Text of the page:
Tuesday, September 18, 2018

DEP: Hazardous Sites Cleanup Program Faces Fiscal Cliff In FY 2020-21

DEP Deputy Secretary for Waste, Air, Radiation and Remediation George Hartenstein told the Citizens Advisory Council Tuesday the Hazardous Sites Cleanup Program faces a significant drop off in funding in FY 2020-21 that threatens to cut the pace of site cleanups and the related remediation response program in half.
Hartenstein noted expenditures to keep up with state and federal hazardous sites cleanup and response obligations have run about $52 million a year.  
However, revenues are only projected to continue at about $23.7 million through FY 2020-21 at which time the remaining balance in the hazardous Sites Cleanup Fund would be drastically reduced.
The practical reality, Hartenstein said, is “You cannot open a cleanup of a hazardous waste site, if you don’t know if you have the money.”
The primary source of funding for the program was the Capital Stock and Franchise Tax which expired at the end of 2015.
The program is now funded through a combination of temporary transfers from the Act 13 unconventional drilling impact fees-- $19 million, hazardous waste fees -- $1.7 million and penalties, interest and cost recovery-- $3 million-- totalling about $23.7 million in the current year.
DEP Secretary Patrick McDonnell told the Council on July 17 there needs to be a serious conversation with the General Assembly on how to permanently fund the Hazardous Sites Cleanup Program at adequate levels into the future.
Hartenstein said one of the other challenges faced by DEP’s Environmental Cleanup Program are emerging contaminants like PFAS in drinking water which he said may be more widespread than previously thought.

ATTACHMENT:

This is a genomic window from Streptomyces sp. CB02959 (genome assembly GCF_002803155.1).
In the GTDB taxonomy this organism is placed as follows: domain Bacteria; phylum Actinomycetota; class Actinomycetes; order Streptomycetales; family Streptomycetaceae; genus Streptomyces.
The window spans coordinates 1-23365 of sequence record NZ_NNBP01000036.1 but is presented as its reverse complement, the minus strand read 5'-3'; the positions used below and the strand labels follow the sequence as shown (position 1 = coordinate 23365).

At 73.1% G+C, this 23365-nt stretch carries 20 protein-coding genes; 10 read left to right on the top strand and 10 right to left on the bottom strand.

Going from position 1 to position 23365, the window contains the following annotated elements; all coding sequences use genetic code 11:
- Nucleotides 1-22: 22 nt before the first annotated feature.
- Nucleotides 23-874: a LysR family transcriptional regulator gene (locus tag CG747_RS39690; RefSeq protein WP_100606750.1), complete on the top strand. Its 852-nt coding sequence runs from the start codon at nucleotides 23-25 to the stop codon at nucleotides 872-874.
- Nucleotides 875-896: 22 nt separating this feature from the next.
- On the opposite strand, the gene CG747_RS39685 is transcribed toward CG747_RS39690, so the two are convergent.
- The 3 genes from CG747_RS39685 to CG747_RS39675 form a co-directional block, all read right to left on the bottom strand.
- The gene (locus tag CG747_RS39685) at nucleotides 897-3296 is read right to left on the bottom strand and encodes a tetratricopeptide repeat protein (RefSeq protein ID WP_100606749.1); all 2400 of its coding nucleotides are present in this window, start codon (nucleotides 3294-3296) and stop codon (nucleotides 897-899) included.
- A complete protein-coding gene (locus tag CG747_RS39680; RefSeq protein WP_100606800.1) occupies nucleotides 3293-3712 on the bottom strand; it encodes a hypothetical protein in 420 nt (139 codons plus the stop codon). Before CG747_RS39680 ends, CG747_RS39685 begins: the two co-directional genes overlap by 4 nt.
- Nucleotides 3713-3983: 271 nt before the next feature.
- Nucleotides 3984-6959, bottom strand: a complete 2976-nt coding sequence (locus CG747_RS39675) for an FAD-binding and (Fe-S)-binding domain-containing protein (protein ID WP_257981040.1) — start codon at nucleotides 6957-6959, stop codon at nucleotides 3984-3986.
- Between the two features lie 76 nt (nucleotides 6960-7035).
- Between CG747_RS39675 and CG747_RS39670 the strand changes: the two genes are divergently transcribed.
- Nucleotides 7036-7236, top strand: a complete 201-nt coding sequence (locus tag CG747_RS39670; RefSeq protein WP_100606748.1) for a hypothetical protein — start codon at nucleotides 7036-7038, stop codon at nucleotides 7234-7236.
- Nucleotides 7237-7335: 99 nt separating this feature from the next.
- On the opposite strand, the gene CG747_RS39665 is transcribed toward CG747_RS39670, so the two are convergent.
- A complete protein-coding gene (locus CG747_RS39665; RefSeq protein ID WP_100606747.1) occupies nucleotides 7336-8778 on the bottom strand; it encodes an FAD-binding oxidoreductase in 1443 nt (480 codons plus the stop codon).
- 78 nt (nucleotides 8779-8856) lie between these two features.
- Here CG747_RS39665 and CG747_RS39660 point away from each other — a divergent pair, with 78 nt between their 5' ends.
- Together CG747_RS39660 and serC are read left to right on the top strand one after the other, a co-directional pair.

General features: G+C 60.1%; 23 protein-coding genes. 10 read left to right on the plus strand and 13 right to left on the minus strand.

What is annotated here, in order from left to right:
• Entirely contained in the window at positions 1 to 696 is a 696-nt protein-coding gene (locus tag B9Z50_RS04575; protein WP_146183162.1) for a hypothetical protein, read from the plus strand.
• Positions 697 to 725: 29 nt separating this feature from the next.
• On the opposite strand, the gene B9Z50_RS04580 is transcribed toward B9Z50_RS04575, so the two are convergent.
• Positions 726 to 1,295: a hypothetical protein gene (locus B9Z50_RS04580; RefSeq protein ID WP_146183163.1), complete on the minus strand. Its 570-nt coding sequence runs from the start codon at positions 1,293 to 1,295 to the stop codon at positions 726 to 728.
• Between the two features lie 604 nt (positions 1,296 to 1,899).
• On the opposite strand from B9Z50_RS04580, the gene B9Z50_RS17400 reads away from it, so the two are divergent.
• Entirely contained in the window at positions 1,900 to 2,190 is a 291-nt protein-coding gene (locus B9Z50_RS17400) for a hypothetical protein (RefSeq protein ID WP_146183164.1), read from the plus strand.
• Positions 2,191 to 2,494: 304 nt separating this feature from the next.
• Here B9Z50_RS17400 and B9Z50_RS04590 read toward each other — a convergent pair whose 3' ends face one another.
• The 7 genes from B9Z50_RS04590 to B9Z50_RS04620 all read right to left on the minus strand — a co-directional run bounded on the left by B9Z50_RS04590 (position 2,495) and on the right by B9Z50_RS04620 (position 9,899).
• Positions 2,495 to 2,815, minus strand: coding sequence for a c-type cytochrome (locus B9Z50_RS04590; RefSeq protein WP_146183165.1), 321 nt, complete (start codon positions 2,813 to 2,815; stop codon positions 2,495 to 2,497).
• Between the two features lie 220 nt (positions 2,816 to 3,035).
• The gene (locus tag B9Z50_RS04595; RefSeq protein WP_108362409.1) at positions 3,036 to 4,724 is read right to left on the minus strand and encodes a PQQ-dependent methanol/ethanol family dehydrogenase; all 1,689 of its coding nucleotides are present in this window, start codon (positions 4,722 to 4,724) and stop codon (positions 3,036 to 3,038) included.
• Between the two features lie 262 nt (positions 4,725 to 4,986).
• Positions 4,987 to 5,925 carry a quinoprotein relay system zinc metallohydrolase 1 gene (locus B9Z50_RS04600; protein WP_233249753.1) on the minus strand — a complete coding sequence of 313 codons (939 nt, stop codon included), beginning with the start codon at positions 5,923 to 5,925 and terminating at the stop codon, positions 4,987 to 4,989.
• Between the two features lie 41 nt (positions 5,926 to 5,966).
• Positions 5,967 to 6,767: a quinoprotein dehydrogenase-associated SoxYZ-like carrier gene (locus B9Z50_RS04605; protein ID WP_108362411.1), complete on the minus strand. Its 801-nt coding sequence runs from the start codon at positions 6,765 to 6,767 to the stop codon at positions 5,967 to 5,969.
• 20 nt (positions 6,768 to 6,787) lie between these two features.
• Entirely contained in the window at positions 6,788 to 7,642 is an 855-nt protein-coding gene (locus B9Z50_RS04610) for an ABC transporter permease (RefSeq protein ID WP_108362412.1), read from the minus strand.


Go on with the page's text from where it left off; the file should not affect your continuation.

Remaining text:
With respect to the Storage Tank Program, Hartenstein said one of the challenges faced by the program is the age of tanks now in use in Pennsylvania.
He noted 68 percent of the underground tanks-- 14,984-- are now more than 20 years old and 24 percent-- 5,361-- are more than 30 years old.
DEP regulates 22,144 underground tanks and 17,712 aboveground tanks.
There have been over 17,000 confirmed underground and aboveground tank releases and DEP has overseen over 15,700 tank cleanups.  There are currently 28 state-led underground cleanups now going on funded by the Underground Storage Tank Indemnification Fund.
DEP's Environmental Cleanup and Brownfields Program oversees assessment and cleanup of contaminated land and assures the safe operation of storage tanks. DEP partners with economic and industrial development associations, local governments, communities and businesses to foster the cleanup of Pennsylvania's brownfields and other industrial sites.
DEP provides brownfields redevelopment and economic development assistance through our award-winning Land Recycling Program. DEP manages the cleanup of storage tank releases and state and federal superfund sites under Site Remediation programs.
DEP's Storage Tank program permits, registers and establishes operating requirements for above and underground storage tanks.
Click Here for a copy of Hartenstein’s presentation to Council.
The next scheduled meeting of the Council is on October 16 in Room 105 of the Rachel Carson Building in Harrisburg starting at 10:00.
Don Welsh, former EPA Region III Administrator, President of the PA Environmental Council, DEP Deputy Secretary for State/Federal Relations, among other positions, serves as Chair of the Citizens Advisory Council.
For more information, visit DEP’s Citizens Advisory Council webpage.  Questions should be directed to Keith Saladar, Executive Director, ksalador@pa.gov or call 717-787-8171.
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